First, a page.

Thursday, 27 January 2011


Sky Atlantic, Tuesday, 1 February, 9pm

It’s here at last – HBO’s much heralded Prohibition drama that will leave most British TV execs feeling they need a drink.
Because when they contemplate commissioning the umpteenth job lot of Midsomer Murders or Silent Witness, Boardwalk Empire will remind them just how good a crime series can be when it has this much talent and ambition behind it.
And of course it had much more cash behind it than any British series – the 90-minute opener, directed by Martin Scorsese, is rumoured to have cost $20-odd million. For that we get a sweeping, epic drama about power, delving into the wild 1920s, the dawn of the modern American gangster, all told with lavish sets, chilling violence and terrific storytelling.
It’s 1920, the eve of Prohibition and Enoch ‘Nucky’ Thompson (Steve Buscemi), Treasurer of Atlantic City, is meeting some serious mobsters from New York – Arnold Rothstein (Michael Stuhlbarg), Lucky Luciano (Vincent Piazza) and a young, trigger-happy thug called Al Capone (British actor Stephen Graham).
While nightclub revellers celebrate the new booze ban by cracking open the champagne, Nucky is pledging to keep the booze flowing. But we soon see that problems are looming for this politician who wants to play with the gangsters.
His protégé and driver, Jimmy Darmody (Michael Pitt), a veteran of the Great War who wants to get rich in peacetime, teams up with Capone to hijack Nucky’s booze consignment for New York. The heist goes wrong, four men are shot, and Nucky gains an enemy in the menacing Arnold Rothstein.
Nucky, a widower, also encounters Irish immigrant and battered wife Margaret Schroeder (played by another Brit, the Scottish Kelly Macdonald), who at first is timid but as she mingles with the power-brokers and hustlers surrounding Nucky, we sense that she is no fool, and that Nucky is slowly being drawn to her.
It’s a charismatic performance by Buscemi, who won a Golden Globe in January, as did the series for best dramatic series.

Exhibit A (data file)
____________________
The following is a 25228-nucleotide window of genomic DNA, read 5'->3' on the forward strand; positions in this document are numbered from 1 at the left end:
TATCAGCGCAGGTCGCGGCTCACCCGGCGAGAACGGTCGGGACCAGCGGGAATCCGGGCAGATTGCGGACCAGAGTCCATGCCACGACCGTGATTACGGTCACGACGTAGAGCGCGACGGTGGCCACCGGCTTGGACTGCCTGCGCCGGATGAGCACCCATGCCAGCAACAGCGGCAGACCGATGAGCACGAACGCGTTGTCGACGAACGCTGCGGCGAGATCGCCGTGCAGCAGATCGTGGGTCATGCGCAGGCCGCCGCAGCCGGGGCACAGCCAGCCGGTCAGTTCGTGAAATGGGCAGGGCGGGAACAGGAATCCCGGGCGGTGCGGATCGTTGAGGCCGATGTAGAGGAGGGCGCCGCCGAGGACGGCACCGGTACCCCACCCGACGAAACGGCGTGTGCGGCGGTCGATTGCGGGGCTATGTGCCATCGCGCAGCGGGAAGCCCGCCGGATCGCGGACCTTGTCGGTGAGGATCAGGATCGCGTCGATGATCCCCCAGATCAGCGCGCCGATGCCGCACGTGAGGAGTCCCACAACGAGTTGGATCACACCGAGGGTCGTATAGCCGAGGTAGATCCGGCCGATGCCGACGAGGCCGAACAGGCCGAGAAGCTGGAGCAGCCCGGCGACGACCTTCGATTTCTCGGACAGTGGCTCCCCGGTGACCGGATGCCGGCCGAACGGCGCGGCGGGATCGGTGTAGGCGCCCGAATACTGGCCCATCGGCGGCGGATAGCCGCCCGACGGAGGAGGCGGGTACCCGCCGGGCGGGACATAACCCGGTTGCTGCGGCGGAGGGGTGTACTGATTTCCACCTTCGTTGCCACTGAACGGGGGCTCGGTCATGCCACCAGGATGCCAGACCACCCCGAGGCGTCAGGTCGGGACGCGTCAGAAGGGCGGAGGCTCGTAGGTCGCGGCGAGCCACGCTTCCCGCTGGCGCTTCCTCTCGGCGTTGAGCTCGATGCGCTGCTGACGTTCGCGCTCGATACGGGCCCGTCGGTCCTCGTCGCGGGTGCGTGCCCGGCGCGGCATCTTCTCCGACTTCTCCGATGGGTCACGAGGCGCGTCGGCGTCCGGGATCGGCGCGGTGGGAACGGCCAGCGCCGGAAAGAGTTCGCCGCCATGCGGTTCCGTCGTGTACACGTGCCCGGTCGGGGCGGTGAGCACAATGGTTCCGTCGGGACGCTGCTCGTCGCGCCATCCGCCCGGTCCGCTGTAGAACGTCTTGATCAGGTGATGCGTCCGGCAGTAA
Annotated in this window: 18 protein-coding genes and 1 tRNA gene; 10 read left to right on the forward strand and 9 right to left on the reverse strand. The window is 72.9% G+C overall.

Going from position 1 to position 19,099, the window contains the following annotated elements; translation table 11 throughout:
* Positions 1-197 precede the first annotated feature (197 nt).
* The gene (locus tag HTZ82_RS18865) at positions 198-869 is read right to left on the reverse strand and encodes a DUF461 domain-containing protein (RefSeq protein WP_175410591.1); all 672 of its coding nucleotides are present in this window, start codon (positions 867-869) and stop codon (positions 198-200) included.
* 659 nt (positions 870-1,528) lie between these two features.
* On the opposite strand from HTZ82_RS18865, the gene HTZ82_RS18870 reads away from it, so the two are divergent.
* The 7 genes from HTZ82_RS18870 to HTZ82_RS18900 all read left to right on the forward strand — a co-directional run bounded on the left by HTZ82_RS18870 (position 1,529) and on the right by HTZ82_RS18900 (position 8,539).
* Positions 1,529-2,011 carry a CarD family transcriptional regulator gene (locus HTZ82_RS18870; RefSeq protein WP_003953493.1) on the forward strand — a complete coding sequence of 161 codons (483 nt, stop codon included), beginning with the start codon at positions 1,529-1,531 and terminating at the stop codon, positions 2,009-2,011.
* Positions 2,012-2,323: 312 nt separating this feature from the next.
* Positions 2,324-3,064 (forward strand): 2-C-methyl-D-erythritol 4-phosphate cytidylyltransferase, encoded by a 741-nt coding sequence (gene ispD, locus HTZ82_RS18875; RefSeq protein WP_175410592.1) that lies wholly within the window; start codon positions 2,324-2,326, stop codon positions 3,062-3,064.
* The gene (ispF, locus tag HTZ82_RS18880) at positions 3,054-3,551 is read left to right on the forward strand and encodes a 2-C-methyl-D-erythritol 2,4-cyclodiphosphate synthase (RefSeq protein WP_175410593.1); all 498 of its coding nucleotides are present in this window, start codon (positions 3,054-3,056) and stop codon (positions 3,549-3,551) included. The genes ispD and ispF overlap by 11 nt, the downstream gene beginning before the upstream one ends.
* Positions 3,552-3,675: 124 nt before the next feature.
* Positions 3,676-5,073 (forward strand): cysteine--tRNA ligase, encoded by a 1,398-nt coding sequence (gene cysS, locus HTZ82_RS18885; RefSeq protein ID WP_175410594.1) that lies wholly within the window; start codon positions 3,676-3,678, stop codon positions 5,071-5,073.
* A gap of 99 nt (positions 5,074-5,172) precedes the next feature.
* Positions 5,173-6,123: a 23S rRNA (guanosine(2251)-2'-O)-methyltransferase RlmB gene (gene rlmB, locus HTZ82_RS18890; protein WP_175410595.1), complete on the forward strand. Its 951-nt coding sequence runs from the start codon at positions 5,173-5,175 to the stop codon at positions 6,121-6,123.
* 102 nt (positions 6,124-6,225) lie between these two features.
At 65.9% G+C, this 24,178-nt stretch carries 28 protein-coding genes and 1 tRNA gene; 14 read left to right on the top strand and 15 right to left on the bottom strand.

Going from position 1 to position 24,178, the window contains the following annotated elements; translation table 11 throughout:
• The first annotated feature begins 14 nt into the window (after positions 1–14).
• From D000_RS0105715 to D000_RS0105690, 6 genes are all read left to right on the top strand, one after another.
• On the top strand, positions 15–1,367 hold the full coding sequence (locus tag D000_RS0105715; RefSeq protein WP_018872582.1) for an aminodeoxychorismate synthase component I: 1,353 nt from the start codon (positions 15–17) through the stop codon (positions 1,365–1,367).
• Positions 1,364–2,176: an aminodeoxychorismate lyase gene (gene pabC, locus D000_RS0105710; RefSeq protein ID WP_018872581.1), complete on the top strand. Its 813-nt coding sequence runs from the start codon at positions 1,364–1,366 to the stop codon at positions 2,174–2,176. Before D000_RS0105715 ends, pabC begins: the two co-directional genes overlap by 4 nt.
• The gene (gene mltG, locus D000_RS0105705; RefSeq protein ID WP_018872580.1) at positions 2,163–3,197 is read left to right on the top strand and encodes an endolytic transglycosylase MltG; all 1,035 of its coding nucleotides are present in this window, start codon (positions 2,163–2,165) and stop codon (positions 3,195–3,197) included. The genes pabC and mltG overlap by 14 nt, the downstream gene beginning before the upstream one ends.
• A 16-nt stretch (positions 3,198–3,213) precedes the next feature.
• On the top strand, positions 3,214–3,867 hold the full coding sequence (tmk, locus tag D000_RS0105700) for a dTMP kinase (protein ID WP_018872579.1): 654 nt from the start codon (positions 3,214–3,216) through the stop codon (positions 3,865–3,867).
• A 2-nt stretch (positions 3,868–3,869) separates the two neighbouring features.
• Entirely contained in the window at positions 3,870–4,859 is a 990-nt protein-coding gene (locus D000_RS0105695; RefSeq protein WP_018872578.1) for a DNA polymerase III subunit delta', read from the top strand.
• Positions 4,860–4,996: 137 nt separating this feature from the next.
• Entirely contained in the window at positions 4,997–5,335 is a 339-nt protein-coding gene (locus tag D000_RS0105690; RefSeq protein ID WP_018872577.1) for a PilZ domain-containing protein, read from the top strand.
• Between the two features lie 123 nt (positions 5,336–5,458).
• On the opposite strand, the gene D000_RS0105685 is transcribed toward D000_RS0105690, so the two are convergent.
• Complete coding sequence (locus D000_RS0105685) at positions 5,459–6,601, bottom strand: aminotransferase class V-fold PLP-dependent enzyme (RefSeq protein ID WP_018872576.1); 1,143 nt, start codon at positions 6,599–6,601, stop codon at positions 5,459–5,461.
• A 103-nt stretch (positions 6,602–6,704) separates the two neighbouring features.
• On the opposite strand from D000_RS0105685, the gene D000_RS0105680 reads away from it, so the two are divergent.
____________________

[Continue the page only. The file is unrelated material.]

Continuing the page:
Boardwalk Empire, based on a book about Atlantic City’s corrupt past by Nelson Johnson and overseen by Sopranos scriptwriter Terence Winter, brings alive again an astonishing period that was once fashionable in classic movies such as James Cagney’s The Roaring Twenties. But the series is in many ways more vivid – from the ragtime, to the spectacle of boxing dwarves and other mad stunts of the time.
But make no mistake – Broadwalk Empire’s magic is not just down to budget. The Americans, particularly those hired by HBO, just think bigger and produce better television. The series brilliantly weaves true events with the dramas of complex, believable characters.
It’s a wild period. And then, of course, there is Scorsese’s skill at rubbing out dirty rats in brilliant set-piece sequences. Unmissable.

Sky Atlantic, Tuesday, 1 February, 10.30pm

The other new crime series helping to launch Sky Atlantic on its first night immediately follows Boardwalk Empire.
Blue Bloods stars Tom Selleck as a New York police commissioner in a series that is part family drama, part cop show. In a rather contrived premise, the Reagans are virtually a multi-generational family police force.
In addition to Frank (Selleck), there’s his father, Henry (Lou Cariou), a former police chief; eldest son and detective Danny (Donnie Wahlberg); daughter Linda (Bridget Moynahan, an assistant DA; and youngest son, Jamie (Will Estes), a Harvard law grad who couldn’t resist joining New York’s finest despite his qualifications. Oh, and Frank’s other son, Joe, was killed in the line of duty.
You can see where this is going. Plenty of opportunities arise for family conflicts and arguments round the dinner table. So, when Danny batters a suspected child kidnapper in the opening episode, sis Linda is on his case because the guy could now go free on a technicality.
Blue Bloods certainly has blue blood in its veins, so that it favours Danny doing what a cop’s gotta do. And though Linda sticks up for the rights of the individual for a while, by the end she and Danny can bond over the news that a suspect is being shipped to Florida – where, happily, they have the death penalty.

The opener is bulging with plot exposition to set up the whole series, so that the first time we see family together they all clunkily introduce themselves and their professions to us and each other. We then get a stream plot cliffhangers in quick succession. Is the widower Frank having an affair? Should Jamie join an undercover operation investigating his brother’s death? And was Joe the victim of police criminality?
Where the HBO-produced Boardwalk Empire is ambitious and exceptional, Blue Bloods (CBS) is standard cop-show fare. Still, filmed on New York’s streets, the show looks sharp, and it’s good to see Selleck back again.

Radio 4, Saturday, 5 February, 2.30pm

Listen out for insolent tones of Philip Marlowe as the first of Radio 4’s Raymond Chandler adaptations, The Big Sleep, hits the air in February. Toby Stephens plays the private eye in Chandler’s classic tale about Marlowe being hired by the rich General Sternwood to deal with a blackmailer. The other plays in this and the next series include: Farewell My Lovely (1940); The High Window (1942); The Lady in the Lake (1943); The Little Sister (1949); The Long Goodbye (1953); and two lesser-known novels, Playback (1958) and Poodle Springs, unfinished at the time of Chandler's death in 1959. The second series completing the Classic Chandler collection will be broadcast in the autumn.

Robin Jarossi is a TV jounalist and editor of

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